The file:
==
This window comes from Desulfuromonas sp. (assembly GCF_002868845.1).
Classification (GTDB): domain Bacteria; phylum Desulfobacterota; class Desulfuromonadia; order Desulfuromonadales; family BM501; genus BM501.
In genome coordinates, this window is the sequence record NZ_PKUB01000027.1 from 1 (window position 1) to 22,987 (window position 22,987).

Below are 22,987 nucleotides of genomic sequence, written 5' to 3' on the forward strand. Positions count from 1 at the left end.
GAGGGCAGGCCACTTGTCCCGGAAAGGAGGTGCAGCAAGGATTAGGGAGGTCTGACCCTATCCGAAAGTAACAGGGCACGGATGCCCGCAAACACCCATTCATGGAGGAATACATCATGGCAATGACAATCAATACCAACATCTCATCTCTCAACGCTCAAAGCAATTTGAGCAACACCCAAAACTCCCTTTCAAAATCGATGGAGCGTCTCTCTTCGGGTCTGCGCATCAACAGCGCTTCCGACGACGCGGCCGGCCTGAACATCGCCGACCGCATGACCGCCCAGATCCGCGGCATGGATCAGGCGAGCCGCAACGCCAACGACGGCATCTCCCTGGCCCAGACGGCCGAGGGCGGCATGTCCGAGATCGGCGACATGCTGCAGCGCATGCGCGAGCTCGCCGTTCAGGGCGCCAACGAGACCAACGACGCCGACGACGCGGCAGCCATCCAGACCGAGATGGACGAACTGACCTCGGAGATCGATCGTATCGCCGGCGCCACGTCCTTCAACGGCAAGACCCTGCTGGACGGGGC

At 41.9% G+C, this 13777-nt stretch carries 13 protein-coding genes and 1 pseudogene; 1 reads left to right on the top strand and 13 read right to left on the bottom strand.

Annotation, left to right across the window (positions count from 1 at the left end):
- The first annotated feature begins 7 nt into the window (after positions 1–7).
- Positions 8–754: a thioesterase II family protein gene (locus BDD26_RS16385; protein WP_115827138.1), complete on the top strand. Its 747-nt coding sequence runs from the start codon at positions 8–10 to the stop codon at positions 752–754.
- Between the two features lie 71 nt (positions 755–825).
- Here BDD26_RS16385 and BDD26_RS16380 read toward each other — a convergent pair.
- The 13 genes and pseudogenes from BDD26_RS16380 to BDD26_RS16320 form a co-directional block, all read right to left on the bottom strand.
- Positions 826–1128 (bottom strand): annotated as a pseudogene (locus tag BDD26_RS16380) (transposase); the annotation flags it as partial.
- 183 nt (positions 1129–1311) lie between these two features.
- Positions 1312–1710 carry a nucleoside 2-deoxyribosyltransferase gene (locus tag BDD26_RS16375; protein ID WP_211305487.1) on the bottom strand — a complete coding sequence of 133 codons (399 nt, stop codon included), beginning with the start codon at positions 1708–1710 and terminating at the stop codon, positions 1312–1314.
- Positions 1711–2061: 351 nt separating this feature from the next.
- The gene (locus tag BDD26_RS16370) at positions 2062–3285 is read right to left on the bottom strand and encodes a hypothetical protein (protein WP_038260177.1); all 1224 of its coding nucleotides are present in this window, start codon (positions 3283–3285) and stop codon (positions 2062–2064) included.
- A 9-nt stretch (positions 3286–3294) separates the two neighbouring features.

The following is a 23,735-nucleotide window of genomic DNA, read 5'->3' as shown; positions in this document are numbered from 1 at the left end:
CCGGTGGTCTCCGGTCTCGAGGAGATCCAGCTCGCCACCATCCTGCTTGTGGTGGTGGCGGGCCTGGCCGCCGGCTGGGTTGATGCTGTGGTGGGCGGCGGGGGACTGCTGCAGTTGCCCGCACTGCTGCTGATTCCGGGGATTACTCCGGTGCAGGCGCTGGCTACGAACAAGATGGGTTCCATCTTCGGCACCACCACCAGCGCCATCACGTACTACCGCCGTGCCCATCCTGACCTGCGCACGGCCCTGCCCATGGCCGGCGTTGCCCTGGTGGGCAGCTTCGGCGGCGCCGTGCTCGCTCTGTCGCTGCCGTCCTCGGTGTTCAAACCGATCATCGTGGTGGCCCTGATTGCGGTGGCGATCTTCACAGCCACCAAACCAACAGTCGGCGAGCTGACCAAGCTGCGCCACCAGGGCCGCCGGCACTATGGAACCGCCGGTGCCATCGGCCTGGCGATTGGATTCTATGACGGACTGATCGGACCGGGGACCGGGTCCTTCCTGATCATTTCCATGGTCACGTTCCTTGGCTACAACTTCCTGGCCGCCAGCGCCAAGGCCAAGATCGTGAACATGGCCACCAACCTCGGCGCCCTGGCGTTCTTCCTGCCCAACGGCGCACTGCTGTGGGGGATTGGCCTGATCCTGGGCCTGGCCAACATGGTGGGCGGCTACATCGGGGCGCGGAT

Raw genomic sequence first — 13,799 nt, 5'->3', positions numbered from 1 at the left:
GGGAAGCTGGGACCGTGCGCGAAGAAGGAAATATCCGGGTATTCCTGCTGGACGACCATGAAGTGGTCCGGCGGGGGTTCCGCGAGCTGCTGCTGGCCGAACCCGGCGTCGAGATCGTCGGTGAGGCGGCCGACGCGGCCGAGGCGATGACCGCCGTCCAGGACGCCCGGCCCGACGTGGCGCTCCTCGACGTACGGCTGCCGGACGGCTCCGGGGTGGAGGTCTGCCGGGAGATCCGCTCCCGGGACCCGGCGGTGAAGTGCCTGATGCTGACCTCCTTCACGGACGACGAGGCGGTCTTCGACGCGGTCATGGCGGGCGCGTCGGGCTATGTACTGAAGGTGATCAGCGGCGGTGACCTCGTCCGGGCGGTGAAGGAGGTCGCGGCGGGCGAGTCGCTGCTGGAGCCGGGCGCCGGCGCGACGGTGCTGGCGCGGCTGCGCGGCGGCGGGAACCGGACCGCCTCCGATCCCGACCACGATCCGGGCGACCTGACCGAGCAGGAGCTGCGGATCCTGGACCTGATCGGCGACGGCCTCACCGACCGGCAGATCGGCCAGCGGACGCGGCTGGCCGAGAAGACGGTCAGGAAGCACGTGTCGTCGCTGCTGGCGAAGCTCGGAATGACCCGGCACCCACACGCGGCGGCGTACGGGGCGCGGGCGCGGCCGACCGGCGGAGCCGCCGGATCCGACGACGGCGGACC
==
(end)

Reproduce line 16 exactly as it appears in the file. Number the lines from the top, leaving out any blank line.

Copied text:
- Positions 1711–2061: 351 nt separating this feature from the next.